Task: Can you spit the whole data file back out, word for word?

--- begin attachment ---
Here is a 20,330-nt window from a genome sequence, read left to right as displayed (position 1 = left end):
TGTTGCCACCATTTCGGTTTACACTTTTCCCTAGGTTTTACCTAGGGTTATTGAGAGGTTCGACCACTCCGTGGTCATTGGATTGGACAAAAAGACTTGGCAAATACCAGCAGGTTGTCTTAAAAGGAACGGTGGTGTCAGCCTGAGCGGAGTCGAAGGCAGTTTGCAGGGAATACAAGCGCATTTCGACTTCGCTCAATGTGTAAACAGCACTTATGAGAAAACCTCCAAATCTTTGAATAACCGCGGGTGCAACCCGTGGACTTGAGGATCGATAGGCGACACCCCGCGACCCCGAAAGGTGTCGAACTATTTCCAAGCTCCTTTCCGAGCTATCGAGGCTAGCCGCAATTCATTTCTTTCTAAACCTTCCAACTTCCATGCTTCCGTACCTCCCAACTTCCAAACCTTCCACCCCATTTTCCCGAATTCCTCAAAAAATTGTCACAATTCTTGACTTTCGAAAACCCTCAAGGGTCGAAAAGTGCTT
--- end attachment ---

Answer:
Here is a 20,330-nt window from a genome sequence, read left to right as displayed (position 1 = left end):
TGTTGCCACCATTTCGGTTTACACTTTTCCCTAGGTTTTACCTAGGGTTATTGAGAGGTTCGACCACTCCGTGGTCATTGGATTGGACAAAAAGACTTGGCAAATACCAGCAGGTTGTCTTAAAAGGAACGGTGGTGTCAGCCTGAGCGGAGTCGAAGGCAGTTTGCAGGGAATACAAGCGCATTTCGACTTCGCTCAATGTGTAAACAGCACTTATGAGAAAACCTCCAAATCTTTGAATAACCGCGGGTGCAACCCGTGGACTTGAGGATCGATAGGCGACACCCCGCGACCCCGAAAGGTGTCGAACTATTTCCAAGCTCCTTTCCGAGCTATCGAGGCTAGCCGCAATTCATTTCTTTCTAAACCTTCCAACTTCCATGCTTCCGTACCTCCCAACTTCCAAACCTTCCACCCCATTTTCCCGAATTCCTCAAAAAATTGTCACAATTCTTGACTTTCGAAAACCCTCAAGGGTCGAAAAGTGCTT